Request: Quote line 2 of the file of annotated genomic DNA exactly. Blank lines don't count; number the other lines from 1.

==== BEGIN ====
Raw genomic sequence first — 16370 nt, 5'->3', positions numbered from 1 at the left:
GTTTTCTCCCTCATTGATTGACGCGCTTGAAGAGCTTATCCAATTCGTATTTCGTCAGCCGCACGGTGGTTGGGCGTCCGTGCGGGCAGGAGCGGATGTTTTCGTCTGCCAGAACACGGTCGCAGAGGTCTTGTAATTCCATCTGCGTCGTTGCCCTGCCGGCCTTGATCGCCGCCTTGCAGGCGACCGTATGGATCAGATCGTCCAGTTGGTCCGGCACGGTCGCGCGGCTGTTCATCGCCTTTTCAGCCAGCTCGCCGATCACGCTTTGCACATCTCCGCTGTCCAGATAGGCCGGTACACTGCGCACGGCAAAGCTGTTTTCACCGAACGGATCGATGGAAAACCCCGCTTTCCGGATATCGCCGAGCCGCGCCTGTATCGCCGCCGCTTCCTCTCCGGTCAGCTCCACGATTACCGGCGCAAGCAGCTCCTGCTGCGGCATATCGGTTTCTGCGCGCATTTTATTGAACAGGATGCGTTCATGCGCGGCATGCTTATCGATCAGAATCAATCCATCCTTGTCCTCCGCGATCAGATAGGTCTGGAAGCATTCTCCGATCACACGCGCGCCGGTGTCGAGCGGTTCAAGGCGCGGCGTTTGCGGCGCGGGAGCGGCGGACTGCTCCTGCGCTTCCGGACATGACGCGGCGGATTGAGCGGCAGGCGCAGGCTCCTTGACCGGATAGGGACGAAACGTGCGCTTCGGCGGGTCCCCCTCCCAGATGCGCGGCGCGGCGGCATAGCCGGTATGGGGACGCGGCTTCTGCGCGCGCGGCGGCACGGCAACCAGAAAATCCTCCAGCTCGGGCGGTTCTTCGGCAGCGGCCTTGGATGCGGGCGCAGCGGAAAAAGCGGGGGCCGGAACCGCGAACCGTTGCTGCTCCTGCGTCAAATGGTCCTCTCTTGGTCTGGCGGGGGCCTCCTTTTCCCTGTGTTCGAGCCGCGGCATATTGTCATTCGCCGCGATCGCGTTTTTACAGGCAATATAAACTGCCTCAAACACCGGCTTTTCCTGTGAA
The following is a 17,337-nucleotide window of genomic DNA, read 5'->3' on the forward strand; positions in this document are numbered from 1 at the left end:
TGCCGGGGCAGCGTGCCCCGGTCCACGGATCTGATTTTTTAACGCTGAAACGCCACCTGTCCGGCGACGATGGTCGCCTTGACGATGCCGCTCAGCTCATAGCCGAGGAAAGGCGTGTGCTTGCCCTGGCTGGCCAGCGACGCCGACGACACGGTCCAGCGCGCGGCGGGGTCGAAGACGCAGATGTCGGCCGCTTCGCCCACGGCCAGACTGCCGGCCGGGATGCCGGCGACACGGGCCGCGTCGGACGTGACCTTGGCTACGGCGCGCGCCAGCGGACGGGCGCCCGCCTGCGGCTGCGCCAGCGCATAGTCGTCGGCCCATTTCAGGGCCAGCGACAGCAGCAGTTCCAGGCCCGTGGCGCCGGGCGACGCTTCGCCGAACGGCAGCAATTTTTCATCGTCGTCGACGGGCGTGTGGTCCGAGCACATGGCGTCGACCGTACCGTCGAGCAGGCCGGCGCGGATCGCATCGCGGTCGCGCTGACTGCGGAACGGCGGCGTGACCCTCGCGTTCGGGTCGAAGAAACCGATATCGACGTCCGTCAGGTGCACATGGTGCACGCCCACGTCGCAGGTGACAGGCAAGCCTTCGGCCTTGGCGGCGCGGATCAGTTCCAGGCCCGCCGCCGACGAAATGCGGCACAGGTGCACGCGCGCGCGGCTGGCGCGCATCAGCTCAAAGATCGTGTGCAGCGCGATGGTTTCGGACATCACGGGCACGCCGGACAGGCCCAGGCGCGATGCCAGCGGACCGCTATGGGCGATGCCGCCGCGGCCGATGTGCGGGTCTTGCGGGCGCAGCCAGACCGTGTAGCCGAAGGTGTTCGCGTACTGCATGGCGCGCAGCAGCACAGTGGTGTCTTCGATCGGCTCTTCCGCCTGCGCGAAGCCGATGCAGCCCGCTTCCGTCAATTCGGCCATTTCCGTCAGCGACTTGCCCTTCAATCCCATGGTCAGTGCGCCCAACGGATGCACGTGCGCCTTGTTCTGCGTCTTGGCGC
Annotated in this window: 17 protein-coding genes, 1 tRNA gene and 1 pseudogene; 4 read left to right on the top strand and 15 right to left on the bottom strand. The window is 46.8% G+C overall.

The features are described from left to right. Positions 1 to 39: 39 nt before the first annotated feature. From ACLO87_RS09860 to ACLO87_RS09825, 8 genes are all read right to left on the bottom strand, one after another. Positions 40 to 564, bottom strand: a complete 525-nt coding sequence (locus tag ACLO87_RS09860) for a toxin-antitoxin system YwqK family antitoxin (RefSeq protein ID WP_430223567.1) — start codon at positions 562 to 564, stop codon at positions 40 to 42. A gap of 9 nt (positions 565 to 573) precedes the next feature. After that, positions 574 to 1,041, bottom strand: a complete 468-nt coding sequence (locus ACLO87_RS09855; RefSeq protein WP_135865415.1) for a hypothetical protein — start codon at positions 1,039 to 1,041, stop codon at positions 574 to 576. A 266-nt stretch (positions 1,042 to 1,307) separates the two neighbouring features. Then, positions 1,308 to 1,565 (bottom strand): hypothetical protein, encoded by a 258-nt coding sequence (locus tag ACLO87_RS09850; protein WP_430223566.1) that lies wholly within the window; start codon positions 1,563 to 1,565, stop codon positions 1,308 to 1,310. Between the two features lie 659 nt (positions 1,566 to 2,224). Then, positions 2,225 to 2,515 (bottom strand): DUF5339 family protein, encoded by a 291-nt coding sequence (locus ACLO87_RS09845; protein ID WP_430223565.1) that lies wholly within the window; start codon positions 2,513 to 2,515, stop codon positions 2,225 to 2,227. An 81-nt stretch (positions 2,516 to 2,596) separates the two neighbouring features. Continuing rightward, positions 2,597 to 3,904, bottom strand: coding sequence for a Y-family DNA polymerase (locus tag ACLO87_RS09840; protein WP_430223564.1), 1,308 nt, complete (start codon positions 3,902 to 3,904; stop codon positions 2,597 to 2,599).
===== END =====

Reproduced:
GTTTTCTCCCTCATTGATTGACGCGCTTGAAGAGCTTATCCAATTCGTATTTCGTCAGCCGCACGGTGGTTGGGCGTCCGTGCGGGCAGGAGCGGATGTTTTCGTCTGCCAGAACACGGTCGCAGAGGTCTTGTAATTCCATCTGCGTCGTTGCCCTGCCGGCCTTGATCGCCGCCTTGCAGGCGACCGTATGGATCAGATCGTCCAGTTGGTCCGGCACGGTCGCGCGGCTGTTCATCGCCTTTTCAGCCAGCTCGCCGATCACGCTTTGCACATCTCCGCTGTCCAGATAGGCCGGTACACTGCGCACGGCAAAGCTGTTTTCACCGAACGGATCGATGGAAAACCCCGCTTTCCGGATATCGCCGAGCCGCGCCTGTATCGCCGCCGCTTCCTCTCCGGTCAGCTCCACGATTACCGGCGCAAGCAGCTCCTGCTGCGGCATATCGGTTTCTGCGCGCATTTTATTGAACAGGATGCGTTCATGCGCGGCATGCTTATCGATCAGAATCAATCCATCCTTGTCCTCCGCGATCAGATAGGTCTGGAAGCATTCTCCGATCACACGCGCGCCGGTGTCGAGCGGTTCAAGGCGCGGCGTTTGCGGCGCGGGAGCGGCGGACTGCTCCTGCGCTTCCGGACATGACGCGGCGGATTGAGCGGCAGGCGCAGGCTCCTTGACCGGATAGGGACGAAACGTGCGCTTCGGCGGGTCCCCCTCCCAGATGCGCGGCGCGGCGGCATAGCCGGTATGGGGACGCGGCTTCTGCGCGCGCGGCGGCACGGCAACCAGAAAATCCTCCAGCTCGGGCGGTTCTTCGGCAGCGGCCTTGGATGCGGGCGCAGCGGAAAAAGCGGGGGCCGGAACCGCGAACCGTTGCTGCTCCTGCGTCAAATGGTCCTCTCTTGGTCTGGCGGGGGCCTCCTTTTCCCTGTGTTCGAGCCGCGGCATATTGTCATTCGCCGCGATCGCGTTTTTACAGGCAATATAAACTGCCTCAAACACCGGCTTTTCCTGTGAA